Moving On

As I look around the home that my hubby and I have shared for the last fourteen years, I have such mixed feelings.  In this house, we have shared many memorable holidays, immense love, times of uncontrollable sadness and grief, and unforgettable moments of honesty.  We have been married for twenty-one years and have spent fourteen of them in this beautiful home that we will always call our solace – our peaceful abode.  When I asked our 18-year-old granddaughter if she would like anything I owned, she answered, “I can’t think of anything in particular that I would want, besides the obvious – the house.  It will be weird to never see that place again.  That was THE house I remember the most when growing up and spending all my nights with you and grandpa.”

That is exactly how I feel at this moment.  I have spent the day with my husband going through closets, attic, basement, storage spaces, looking for things to part with, give away, or pitch.  After all these years we are moving to a new location.  So much “stuff” has accumulated over the years, much of it stored out of sight with little recollection of it ever being there.  As we dug through closets, there was not much that I wanted to pack and take with me.  Of course, I wanted the photos, the mementoes that I already carried in my heart.  But besides the photographs, I am ready to pitch most everything.  As my granddaughter had stated so eloquently, I can’t think of anything in particular that I would want.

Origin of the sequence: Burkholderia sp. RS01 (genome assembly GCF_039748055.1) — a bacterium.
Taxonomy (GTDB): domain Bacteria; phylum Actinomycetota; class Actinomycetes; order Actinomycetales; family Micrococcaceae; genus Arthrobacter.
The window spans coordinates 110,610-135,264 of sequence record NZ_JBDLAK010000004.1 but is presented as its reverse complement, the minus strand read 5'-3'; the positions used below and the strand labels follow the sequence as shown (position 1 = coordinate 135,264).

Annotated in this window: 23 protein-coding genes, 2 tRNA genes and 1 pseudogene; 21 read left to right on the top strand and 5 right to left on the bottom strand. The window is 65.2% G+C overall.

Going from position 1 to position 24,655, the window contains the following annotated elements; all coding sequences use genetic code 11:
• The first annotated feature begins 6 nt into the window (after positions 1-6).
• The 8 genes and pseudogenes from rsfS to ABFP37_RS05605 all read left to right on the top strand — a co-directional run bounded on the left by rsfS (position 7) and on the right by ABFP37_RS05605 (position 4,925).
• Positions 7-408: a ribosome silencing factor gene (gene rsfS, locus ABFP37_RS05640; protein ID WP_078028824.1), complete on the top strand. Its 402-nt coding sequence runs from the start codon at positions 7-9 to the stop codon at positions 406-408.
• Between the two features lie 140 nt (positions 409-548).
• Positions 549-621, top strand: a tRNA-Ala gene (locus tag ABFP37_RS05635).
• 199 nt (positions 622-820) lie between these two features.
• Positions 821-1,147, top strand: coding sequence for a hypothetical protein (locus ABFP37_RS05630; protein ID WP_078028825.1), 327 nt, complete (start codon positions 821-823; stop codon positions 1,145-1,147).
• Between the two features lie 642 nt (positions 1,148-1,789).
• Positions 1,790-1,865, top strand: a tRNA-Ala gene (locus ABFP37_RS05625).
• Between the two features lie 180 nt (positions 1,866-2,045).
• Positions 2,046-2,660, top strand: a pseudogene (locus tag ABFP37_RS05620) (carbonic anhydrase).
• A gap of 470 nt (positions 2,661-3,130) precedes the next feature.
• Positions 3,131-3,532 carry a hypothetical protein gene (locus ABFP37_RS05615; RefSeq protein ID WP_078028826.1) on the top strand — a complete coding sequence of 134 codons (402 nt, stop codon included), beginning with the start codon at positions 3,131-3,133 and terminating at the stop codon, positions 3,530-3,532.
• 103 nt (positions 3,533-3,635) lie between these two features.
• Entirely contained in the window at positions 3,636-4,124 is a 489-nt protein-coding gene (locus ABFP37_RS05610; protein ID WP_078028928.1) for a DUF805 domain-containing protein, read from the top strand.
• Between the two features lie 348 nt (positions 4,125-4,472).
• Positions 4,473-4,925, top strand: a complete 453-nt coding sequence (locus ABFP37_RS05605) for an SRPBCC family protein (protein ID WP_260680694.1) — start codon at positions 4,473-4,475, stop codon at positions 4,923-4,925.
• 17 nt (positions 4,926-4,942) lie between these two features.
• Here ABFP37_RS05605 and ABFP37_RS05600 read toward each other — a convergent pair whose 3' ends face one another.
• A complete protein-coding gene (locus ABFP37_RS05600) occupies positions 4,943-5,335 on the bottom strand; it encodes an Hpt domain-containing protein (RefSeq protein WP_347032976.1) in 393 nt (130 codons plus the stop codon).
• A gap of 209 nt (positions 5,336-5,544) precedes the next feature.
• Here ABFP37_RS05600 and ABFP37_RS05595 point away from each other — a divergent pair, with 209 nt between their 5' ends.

The house is an absolute mess.  On the table in the kitchen is a pile of old vinyl record albums that we had saved from my husband’s stepfather’s record collection that had rested in a closet in our basement for a decade.  I went through this box of many, many records and saved a small collection, which I thought might have some value.  His stepfather had loved classical music, Elvis, Nat King Cole, and Bing Crosby.  He had very good taste in music.  The albums had withstood the tides of change over the years.

We had saved items from my coffeehouse business and my husband’s electric motor shop including yearly income tax returns, display tea sets from the coffeehouse, and computer programs used to calculate employees’ earnings and taxes.  The residual evidence of our businesses had been reduced down to these physical memories, bits and pieces that we sort-of remembered of things that were once very important to us.  We had forgotten them until we saw these remaining reminders.

So, here we are – ready to move on.  If we have items that anyone may be interested in owning, please ask.  If you can’t think of anything in particular that you want, that is okay too.  “Stuff” is not that important to us anymore.  Life is ours now without worrying about stuff, and we are ready to move on to a new adventure.

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